Despite sitting out the entire clay-court season, Roger Federer has managed to reclaim the World No.1 ranking from Rafael Nadal.
Nadal suffered his first clay-court defeat in almost a year in a shock 7-5, 6-3 loss to Austria’s Dominic Thiem in the Madrid Masters quarter-finals on Saturday.
The defeat means Nadal — who came into the tournament having won both Monte Carlo and Barcelona for an 11th time — will now lose his No.1 ranking to Federer.
Because Nadal won Monte Carlo, Barcelona and Madrid in 2017, he had a heap of rankings points to defend.
Federer, who also missed the clay-court season in 2017 and therefore wasn’t defending any points, will remain on the same overall rankings points while Nadal drops down.
“I repeat the same always. When I win, I don’t talk much when I’m in the next events about the previous weeks,” Nadal, who has a first round bye, said ahead of the clay-court Italian Open.
“Okay, what happened last week was – forget it. And that’s it.
“I should have been playing better than I did. I know what I did wrong, and I’m gonna try to change that for this week.
“I’m very happy about my comeback after the (leg) injury. And winning two tournaments, now quarter-finals and here is another opportunity to play well. So that’s what I’m looking for.”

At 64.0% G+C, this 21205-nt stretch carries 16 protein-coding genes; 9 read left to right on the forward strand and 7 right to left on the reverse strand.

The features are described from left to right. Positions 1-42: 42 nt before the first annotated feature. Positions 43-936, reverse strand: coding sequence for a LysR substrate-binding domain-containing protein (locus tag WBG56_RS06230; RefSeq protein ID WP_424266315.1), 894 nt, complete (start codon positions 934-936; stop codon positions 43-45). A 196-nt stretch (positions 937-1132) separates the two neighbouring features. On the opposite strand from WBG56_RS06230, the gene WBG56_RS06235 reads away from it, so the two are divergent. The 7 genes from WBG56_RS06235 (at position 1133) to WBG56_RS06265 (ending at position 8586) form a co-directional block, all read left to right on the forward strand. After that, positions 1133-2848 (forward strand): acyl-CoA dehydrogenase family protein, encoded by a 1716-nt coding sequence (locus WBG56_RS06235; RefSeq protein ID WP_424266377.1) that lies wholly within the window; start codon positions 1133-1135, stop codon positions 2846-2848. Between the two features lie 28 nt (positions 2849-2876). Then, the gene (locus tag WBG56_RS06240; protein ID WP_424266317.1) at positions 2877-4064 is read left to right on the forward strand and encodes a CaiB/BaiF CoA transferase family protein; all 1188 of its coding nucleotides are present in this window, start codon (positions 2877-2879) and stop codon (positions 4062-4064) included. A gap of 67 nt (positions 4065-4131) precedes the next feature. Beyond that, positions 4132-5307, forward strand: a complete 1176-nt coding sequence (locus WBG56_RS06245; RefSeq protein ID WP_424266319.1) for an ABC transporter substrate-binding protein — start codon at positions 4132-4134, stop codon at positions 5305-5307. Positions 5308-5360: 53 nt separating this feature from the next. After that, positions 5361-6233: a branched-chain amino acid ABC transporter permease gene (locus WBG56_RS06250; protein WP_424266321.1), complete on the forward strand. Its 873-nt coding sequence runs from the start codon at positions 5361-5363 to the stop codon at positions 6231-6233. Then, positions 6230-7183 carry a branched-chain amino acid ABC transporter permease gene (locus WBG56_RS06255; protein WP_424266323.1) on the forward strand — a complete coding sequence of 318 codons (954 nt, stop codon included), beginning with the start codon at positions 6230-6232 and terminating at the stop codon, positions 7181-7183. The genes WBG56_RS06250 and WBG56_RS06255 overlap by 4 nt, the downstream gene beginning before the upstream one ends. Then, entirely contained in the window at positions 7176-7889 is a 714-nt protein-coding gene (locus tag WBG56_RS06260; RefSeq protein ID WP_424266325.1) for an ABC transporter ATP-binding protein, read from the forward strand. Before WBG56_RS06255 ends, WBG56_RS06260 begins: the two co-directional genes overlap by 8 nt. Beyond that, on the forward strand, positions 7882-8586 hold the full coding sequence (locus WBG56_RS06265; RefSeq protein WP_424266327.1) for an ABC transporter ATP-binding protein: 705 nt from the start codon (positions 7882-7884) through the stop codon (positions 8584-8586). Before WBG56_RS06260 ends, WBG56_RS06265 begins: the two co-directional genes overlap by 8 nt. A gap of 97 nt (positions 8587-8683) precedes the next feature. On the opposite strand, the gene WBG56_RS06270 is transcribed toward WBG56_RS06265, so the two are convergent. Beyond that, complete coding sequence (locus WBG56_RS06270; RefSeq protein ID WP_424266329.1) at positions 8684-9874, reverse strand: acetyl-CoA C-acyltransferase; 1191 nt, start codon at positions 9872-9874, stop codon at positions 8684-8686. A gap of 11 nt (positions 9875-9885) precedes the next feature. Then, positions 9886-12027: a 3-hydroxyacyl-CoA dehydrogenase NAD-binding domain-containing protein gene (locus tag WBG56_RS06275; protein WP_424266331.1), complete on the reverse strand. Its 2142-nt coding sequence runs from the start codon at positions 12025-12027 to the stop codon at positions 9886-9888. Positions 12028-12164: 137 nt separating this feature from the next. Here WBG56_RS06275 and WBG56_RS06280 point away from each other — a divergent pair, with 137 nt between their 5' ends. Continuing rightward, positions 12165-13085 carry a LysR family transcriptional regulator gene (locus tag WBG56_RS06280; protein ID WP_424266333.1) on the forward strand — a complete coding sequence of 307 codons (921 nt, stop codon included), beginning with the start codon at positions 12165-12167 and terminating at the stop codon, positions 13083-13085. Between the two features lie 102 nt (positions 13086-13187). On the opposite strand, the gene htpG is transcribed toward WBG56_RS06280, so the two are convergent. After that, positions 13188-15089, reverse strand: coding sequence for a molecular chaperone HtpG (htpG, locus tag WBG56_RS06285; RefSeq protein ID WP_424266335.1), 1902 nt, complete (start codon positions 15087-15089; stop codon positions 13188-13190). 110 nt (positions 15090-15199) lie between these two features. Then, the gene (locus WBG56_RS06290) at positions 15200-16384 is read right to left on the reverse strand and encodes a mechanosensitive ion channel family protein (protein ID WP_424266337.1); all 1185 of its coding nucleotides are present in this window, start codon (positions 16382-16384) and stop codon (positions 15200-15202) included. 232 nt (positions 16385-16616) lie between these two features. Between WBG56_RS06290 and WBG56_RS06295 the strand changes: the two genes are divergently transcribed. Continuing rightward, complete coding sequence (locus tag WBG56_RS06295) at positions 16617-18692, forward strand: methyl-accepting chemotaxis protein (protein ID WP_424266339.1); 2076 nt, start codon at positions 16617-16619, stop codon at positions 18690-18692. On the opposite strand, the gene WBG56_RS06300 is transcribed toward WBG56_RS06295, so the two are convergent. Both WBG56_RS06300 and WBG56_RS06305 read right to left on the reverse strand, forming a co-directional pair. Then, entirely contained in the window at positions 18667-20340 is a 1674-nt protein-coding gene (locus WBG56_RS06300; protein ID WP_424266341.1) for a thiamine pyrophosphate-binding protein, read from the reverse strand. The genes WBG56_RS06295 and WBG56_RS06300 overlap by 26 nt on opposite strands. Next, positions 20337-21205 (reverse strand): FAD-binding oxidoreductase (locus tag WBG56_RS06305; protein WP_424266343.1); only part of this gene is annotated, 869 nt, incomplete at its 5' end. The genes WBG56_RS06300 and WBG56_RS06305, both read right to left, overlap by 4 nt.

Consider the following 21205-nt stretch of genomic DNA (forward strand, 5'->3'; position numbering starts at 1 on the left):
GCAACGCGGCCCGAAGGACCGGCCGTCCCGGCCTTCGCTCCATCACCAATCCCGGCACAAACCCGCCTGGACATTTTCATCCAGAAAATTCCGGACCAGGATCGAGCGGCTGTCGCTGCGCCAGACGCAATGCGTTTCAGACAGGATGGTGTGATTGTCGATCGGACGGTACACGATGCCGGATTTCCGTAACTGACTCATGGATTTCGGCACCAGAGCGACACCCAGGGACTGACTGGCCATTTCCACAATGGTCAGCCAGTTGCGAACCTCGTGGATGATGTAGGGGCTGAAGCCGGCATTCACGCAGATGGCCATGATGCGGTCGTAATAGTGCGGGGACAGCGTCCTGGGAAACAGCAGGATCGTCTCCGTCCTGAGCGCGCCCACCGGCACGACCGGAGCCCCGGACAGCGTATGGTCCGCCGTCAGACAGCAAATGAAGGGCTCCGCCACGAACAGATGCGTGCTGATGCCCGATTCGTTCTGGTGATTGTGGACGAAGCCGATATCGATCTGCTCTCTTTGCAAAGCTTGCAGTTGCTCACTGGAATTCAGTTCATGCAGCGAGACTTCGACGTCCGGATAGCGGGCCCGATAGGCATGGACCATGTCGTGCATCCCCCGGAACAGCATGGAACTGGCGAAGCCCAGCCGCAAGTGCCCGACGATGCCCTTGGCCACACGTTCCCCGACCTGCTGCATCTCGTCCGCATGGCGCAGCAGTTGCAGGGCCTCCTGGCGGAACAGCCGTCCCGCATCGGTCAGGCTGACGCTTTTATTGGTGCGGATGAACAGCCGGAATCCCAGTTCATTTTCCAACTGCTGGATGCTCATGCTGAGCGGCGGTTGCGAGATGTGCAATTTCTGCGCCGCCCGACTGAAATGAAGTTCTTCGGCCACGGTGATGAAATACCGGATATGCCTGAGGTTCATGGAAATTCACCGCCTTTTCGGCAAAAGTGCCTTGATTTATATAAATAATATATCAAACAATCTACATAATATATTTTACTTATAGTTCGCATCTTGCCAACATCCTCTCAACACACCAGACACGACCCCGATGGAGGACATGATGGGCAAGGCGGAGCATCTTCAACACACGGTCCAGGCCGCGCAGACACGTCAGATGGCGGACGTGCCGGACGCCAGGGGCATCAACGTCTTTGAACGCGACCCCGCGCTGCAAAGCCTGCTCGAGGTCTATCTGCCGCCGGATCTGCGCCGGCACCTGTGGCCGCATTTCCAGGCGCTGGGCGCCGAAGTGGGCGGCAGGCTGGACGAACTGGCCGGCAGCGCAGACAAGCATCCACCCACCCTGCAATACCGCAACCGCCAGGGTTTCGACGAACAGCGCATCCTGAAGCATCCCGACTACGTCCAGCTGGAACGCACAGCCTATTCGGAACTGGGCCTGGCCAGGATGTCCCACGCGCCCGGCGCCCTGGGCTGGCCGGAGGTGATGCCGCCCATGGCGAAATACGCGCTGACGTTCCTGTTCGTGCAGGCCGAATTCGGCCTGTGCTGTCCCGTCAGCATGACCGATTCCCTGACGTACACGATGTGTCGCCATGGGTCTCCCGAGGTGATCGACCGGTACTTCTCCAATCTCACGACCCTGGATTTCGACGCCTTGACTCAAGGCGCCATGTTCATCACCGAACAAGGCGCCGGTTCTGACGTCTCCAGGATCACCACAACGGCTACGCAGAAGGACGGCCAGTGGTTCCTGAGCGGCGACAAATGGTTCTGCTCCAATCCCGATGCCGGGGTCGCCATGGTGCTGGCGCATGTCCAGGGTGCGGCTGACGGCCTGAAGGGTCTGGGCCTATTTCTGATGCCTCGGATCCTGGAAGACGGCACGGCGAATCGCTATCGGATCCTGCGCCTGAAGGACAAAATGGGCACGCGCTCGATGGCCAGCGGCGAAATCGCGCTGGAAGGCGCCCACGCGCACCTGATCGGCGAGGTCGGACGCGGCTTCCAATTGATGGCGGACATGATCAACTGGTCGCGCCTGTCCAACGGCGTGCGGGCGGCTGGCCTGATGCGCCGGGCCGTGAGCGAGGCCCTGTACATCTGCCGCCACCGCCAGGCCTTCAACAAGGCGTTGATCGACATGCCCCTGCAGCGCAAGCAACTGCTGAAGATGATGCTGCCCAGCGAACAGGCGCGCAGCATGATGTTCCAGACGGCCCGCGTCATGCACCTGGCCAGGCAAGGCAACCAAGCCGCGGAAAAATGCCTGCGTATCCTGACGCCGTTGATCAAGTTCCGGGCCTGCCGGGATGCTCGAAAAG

— #7TENNIS (@7tennis) May 14, 2018
Nadal defeated Stan Wawrinka in straight sets last year to win the French Open for a record 10th time.
Nadal, who can regain No.1 if he wins in Italy or at the French Open, insisted that his Madrid defeat would have absolutely no impact on how he plays at Roland Garros.
“Of course, it would be much better to have the full pressure because I won all the matches.
“But, you know, after 14 years being in the position that I have been fighting for, important things, I can lose, I can win.
“Of course, the loss of last week doesn’t help me for Roland Garros. And, of course, the defeat of last week will not go against my possibilities in Roland Garros.
“I never consider no one event, Monte-Carlo, Barcelona, Madrid, Rome, like an approach for Roland Garros.
“Every tournament is very important for itself. And for me, even more. Because I have a great story on all these events. I won here seven times. And, for me, it’s very special always to play here in this tournament.
“So, I can win Roland Garros losing here, and I can win Roland Garros winning here.
“I don’t think what’s gonna happen here gonna make a big impact on what can happen in two weeks. But there is one thing that is 100 percent sure, I am not thinking in Roland Garros when I am here. I am thinking all about Rome.”